Actually I'm cheating, since the second panel is missing from the Van Eaton set, but it was easy enough to re-create it. I noticed that the only difference between Davis 1 and Davis 2 is some flames on the man's hands and back, so I just 'shopped Davis's flames onto Kohn 1 and ta-da, that's what the lost Kohn 2 must have looked like.

In our original Burning Miser post, we were puzzled by a strange alternate version of the sixth panel that had recently
come to our attention. Now we know exactly what it is: a very poor photographic reproduction of Kohn's final image:

            The Cat Lady

Davis originally conceived of the Cat Lady as a simple two-parter. This was expanded to a six-parter, and curiously enough, the
pictures actually used in the ride when it shrunk back into a two-parter were not panels one and six but panels one and four.

(Went for $4750)


This one is a surprise. Up until a few years ago, "Daphne" was only something I had heard about. Then some Marc Davis concept art come to light (courtesy of the Lonesome Ghost), and I published it here for the first time:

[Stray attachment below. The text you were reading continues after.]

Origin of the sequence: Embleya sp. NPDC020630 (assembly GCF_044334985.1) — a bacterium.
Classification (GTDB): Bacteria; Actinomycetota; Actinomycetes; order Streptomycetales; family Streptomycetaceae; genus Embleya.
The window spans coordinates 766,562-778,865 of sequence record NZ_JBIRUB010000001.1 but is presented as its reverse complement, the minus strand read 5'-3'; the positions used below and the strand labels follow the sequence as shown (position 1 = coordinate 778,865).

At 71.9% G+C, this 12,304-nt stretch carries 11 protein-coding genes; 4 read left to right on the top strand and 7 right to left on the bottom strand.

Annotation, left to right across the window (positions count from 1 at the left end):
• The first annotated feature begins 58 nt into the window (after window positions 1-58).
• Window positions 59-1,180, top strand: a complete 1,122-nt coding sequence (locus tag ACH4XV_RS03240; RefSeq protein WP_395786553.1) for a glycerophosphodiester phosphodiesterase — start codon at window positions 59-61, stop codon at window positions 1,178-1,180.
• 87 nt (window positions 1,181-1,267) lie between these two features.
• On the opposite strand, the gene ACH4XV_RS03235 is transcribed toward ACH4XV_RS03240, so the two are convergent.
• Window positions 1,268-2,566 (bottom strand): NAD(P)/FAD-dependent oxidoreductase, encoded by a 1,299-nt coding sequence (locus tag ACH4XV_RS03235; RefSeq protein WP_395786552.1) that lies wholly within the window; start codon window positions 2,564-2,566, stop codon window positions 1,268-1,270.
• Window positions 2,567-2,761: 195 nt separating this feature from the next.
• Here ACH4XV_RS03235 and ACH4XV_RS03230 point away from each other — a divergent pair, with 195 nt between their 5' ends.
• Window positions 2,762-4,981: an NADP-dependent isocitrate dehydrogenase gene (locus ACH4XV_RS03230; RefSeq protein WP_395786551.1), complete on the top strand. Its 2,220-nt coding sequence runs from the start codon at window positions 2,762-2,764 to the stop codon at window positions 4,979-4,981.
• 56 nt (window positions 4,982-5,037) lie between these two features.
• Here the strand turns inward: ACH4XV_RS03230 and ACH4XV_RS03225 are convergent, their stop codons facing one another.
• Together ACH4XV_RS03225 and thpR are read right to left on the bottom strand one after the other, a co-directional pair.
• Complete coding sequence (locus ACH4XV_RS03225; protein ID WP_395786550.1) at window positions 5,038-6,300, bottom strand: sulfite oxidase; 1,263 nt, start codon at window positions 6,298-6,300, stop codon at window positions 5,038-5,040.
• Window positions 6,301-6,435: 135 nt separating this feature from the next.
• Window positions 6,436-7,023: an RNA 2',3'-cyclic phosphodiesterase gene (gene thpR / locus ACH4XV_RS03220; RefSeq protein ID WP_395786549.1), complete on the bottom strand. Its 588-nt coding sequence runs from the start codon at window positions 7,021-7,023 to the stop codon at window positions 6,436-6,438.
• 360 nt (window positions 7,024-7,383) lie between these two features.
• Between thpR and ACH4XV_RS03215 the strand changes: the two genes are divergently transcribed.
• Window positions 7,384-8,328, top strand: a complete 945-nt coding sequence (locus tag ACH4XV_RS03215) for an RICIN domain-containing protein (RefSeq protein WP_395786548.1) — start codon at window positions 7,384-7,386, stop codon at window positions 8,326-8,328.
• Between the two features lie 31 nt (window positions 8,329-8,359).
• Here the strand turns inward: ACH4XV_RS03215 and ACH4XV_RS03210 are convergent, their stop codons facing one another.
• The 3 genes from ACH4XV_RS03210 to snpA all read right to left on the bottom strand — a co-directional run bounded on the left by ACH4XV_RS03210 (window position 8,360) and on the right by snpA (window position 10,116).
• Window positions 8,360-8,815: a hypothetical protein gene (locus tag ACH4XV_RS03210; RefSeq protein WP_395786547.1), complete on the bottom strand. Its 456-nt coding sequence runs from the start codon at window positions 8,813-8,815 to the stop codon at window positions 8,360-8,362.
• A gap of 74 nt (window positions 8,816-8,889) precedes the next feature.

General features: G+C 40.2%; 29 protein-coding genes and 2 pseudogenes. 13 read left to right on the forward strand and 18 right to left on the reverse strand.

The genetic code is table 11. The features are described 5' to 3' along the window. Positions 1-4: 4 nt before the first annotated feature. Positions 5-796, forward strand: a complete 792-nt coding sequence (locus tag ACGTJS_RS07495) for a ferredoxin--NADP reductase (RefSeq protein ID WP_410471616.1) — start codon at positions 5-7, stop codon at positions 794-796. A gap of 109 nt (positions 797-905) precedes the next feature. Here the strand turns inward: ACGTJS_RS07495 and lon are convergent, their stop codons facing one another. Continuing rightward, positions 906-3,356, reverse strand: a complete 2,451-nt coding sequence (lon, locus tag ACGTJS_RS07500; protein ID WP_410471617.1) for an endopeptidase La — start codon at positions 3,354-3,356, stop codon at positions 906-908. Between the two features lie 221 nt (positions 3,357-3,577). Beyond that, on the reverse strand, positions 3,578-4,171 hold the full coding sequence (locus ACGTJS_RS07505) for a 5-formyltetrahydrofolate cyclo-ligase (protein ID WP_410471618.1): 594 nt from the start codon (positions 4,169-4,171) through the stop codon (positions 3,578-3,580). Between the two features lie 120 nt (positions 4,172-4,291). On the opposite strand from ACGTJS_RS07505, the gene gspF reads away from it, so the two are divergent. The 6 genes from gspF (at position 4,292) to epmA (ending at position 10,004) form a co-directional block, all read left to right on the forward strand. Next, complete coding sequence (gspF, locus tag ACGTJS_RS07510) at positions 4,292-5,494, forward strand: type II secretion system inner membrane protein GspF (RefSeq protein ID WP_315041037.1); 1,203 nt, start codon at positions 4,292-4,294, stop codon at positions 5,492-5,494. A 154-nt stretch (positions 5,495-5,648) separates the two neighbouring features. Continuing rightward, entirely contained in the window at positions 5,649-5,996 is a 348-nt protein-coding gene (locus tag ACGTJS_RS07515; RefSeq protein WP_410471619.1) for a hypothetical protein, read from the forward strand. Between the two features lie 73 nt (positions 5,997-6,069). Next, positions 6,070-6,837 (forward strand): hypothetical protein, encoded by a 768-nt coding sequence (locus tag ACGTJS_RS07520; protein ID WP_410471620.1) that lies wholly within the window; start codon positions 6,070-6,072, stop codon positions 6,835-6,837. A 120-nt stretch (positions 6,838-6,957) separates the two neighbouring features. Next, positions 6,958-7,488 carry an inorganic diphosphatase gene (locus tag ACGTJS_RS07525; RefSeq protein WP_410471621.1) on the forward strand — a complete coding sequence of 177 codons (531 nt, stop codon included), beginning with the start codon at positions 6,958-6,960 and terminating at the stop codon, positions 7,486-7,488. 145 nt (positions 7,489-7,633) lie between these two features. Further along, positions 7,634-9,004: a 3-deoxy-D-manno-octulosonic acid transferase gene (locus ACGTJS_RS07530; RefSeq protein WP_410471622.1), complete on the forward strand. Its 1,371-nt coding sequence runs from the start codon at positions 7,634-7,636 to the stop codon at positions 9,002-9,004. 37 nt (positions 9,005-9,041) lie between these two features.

Now we discover that Daphne may have been a serious contender.

I'm surprised, because it's such an obscure subject and so little horrifying by comparison with others. As we pointed out in
the earlier post, it's an adaptation of the Apollo and Daphne myth, in which Daphne turns into a tree. (Marc took Apollo out of it.)

Of course, a much better choice among Greek myths made it into the Mansion: Medusa. Everybody's favorite Gorgon is not represented in these Van Eaton sets, which may simply mean that the collector in possession of Medusa slides is not selling them or that they are in WDI's possession and archived. We know from the January 1965 "Tencenniel" program that Marc did the Medusa set in 1964 at latest and expected her to appear in the ride. When he did Daphne, we don't know, but evidently she came later as there's no trace of her in published photos or concept artwork.